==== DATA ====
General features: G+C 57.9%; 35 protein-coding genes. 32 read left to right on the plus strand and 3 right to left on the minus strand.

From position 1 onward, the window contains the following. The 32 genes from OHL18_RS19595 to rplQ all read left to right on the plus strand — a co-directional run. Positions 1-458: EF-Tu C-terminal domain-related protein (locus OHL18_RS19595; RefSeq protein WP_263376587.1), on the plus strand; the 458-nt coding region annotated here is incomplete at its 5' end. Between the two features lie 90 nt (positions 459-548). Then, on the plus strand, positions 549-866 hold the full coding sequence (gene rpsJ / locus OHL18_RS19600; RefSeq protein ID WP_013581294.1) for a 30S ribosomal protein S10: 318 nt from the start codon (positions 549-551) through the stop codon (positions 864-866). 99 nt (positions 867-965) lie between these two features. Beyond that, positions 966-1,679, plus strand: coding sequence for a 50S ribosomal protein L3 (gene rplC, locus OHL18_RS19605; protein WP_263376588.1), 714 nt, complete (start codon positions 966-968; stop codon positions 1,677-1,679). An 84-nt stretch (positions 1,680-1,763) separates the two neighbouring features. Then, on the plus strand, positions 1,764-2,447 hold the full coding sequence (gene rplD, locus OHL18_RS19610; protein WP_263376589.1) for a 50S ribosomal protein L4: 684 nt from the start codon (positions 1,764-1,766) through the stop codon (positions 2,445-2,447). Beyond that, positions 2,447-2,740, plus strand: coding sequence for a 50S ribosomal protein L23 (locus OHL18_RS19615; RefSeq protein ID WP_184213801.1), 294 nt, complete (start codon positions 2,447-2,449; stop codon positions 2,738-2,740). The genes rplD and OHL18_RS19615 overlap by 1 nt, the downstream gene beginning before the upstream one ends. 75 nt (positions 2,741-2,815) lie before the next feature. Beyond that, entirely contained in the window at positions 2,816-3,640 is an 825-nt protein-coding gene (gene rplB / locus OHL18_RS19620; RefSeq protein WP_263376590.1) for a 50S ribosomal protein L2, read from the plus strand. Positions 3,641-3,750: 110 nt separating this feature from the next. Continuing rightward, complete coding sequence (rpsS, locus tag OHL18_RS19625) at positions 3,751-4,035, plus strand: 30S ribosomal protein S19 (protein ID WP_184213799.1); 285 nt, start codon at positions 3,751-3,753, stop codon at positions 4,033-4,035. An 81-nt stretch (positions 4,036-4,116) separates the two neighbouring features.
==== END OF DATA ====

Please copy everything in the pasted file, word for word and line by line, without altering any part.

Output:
General features: G+C 57.9%; 35 protein-coding genes. 32 read left to right on the plus strand and 3 right to left on the minus strand.

From position 1 onward, the window contains the following. The 32 genes from OHL18_RS19595 to rplQ all read left to right on the plus strand — a co-directional run. Positions 1-458: EF-Tu C-terminal domain-related protein (locus OHL18_RS19595; RefSeq protein WP_263376587.1), on the plus strand; the 458-nt coding region annotated here is incomplete at its 5' end. Between the two features lie 90 nt (positions 459-548). Then, on the plus strand, positions 549-866 hold the full coding sequence (gene rpsJ / locus OHL18_RS19600; RefSeq protein ID WP_013581294.1) for a 30S ribosomal protein S10: 318 nt from the start codon (positions 549-551) through the stop codon (positions 864-866). 99 nt (positions 867-965) lie between these two features. Beyond that, positions 966-1,679, plus strand: coding sequence for a 50S ribosomal protein L3 (gene rplC, locus OHL18_RS19605; protein WP_263376588.1), 714 nt, complete (start codon positions 966-968; stop codon positions 1,677-1,679). An 84-nt stretch (positions 1,680-1,763) separates the two neighbouring features. Then, on the plus strand, positions 1,764-2,447 hold the full coding sequence (gene rplD, locus OHL18_RS19610; protein WP_263376589.1) for a 50S ribosomal protein L4: 684 nt from the start codon (positions 1,764-1,766) through the stop codon (positions 2,445-2,447). Beyond that, positions 2,447-2,740, plus strand: coding sequence for a 50S ribosomal protein L23 (locus OHL18_RS19615; RefSeq protein ID WP_184213801.1), 294 nt, complete (start codon positions 2,447-2,449; stop codon positions 2,738-2,740). The genes rplD and OHL18_RS19615 overlap by 1 nt, the downstream gene beginning before the upstream one ends. 75 nt (positions 2,741-2,815) lie before the next feature. Beyond that, entirely contained in the window at positions 2,816-3,640 is an 825-nt protein-coding gene (gene rplB / locus OHL18_RS19620; RefSeq protein WP_263376590.1) for a 50S ribosomal protein L2, read from the plus strand. Positions 3,641-3,750: 110 nt separating this feature from the next. Continuing rightward, complete coding sequence (rpsS, locus tag OHL18_RS19625) at positions 3,751-4,035, plus strand: 30S ribosomal protein S19 (protein ID WP_184213799.1); 285 nt, start codon at positions 3,751-3,753, stop codon at positions 4,033-4,035. An 81-nt stretch (positions 4,036-4,116) separates the two neighbouring features.